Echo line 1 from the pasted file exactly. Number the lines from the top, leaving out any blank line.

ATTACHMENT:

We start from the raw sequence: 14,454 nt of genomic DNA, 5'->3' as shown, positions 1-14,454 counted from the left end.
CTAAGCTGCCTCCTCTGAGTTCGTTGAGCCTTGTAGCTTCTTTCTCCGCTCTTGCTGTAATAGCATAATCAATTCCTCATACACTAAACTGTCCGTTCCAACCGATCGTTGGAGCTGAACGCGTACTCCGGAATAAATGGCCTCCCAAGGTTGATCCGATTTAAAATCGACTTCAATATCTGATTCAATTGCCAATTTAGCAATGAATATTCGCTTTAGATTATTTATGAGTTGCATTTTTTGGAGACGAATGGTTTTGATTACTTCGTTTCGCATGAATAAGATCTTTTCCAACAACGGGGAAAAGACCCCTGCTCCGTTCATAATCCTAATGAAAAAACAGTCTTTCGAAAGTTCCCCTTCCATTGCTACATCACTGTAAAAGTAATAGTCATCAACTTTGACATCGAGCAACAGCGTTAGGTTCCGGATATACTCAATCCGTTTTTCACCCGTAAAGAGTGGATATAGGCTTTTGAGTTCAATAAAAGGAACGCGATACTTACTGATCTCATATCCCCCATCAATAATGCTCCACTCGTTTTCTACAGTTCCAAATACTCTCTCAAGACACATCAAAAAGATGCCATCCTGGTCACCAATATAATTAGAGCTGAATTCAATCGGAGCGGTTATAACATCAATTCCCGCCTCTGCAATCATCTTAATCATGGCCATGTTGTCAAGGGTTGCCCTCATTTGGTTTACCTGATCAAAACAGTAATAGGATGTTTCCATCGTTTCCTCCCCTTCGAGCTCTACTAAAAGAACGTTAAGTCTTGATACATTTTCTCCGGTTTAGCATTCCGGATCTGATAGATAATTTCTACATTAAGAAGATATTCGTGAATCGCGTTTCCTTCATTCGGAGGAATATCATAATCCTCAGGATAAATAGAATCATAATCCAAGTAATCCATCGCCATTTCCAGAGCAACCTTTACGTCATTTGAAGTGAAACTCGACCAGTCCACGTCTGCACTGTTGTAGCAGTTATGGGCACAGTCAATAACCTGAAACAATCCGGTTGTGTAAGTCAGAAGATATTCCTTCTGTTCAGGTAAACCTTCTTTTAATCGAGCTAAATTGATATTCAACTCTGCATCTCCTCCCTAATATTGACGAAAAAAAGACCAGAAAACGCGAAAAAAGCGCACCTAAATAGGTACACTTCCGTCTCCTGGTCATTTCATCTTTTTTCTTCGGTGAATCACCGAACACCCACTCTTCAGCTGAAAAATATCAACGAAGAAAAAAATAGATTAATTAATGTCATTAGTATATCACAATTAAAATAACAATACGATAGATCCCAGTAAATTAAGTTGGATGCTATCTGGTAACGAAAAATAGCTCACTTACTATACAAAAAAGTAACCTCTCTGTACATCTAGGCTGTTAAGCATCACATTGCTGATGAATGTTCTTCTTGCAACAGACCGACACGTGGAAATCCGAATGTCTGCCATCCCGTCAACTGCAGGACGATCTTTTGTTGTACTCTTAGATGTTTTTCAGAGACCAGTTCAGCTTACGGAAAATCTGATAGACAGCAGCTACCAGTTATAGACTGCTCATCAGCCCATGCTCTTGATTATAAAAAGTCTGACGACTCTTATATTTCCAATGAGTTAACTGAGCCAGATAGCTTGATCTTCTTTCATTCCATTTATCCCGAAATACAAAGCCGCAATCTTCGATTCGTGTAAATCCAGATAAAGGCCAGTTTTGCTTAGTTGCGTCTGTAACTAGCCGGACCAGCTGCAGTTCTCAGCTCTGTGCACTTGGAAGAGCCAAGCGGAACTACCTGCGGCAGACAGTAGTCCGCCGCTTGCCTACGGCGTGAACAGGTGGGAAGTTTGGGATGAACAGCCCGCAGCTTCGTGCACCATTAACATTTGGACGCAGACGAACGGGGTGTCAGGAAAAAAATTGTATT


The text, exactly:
We start from the raw sequence: 14,454 nt of genomic DNA, 5'->3' as shown, positions 1-14,454 counted from the left end.